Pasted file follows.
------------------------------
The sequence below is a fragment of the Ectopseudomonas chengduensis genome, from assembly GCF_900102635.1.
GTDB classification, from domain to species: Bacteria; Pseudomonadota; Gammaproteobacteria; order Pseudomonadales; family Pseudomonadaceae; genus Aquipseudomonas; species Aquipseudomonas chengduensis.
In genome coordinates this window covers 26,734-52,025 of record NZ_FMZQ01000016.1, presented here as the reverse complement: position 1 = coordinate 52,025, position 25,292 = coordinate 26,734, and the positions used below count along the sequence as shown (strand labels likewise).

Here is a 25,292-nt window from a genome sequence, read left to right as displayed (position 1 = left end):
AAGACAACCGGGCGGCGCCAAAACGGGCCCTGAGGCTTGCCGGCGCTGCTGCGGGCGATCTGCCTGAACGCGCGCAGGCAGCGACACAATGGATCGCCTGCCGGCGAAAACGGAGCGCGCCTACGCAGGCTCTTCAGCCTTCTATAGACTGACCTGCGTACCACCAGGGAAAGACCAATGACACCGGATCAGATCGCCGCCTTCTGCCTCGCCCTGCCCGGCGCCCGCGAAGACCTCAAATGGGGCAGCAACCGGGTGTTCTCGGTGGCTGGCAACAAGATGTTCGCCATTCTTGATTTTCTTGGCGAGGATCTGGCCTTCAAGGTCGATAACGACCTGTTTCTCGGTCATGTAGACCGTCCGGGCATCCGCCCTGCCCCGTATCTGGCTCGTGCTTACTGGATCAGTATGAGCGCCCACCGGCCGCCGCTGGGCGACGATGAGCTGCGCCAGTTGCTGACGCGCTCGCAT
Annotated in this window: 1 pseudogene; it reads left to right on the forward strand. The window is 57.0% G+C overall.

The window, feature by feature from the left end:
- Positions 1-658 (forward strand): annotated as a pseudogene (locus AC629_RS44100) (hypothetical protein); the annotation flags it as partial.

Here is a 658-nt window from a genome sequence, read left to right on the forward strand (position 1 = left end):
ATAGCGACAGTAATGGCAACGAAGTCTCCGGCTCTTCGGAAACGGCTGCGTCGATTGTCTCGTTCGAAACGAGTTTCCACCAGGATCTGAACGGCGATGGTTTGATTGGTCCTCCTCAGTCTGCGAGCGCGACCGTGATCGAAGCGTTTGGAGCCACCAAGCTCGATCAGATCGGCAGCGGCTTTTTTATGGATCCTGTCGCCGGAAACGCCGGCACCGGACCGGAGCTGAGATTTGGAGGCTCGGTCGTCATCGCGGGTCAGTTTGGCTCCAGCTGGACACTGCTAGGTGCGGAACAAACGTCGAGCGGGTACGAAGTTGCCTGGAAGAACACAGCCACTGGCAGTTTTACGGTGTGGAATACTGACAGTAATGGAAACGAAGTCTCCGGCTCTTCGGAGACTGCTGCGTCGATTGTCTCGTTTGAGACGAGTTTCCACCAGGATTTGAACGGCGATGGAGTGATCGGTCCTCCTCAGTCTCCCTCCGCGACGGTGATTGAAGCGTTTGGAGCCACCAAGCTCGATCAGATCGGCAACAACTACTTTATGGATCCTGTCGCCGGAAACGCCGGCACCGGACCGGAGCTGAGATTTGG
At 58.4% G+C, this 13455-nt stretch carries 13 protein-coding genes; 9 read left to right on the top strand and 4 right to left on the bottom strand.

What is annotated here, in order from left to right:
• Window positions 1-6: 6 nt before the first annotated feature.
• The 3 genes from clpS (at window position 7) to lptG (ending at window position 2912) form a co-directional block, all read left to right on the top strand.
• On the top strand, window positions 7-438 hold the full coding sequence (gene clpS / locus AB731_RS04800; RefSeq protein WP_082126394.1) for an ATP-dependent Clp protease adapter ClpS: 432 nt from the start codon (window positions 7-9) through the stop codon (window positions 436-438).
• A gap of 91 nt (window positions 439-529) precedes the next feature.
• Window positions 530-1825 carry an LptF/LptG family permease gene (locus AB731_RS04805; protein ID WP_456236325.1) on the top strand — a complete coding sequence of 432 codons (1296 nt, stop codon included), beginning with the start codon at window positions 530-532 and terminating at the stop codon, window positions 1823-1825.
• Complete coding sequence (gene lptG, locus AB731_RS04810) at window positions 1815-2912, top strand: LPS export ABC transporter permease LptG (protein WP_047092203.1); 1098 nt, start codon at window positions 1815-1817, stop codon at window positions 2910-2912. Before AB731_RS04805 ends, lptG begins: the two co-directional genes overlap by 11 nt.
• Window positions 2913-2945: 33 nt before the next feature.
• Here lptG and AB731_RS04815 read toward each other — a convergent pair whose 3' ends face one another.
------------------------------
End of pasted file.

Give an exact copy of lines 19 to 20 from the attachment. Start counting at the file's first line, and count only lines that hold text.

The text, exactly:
• Window positions 2913-2945: 33 nt before the next feature.
• Here lptG and AB731_RS04815 read toward each other — a convergent pair whose 3' ends face one another.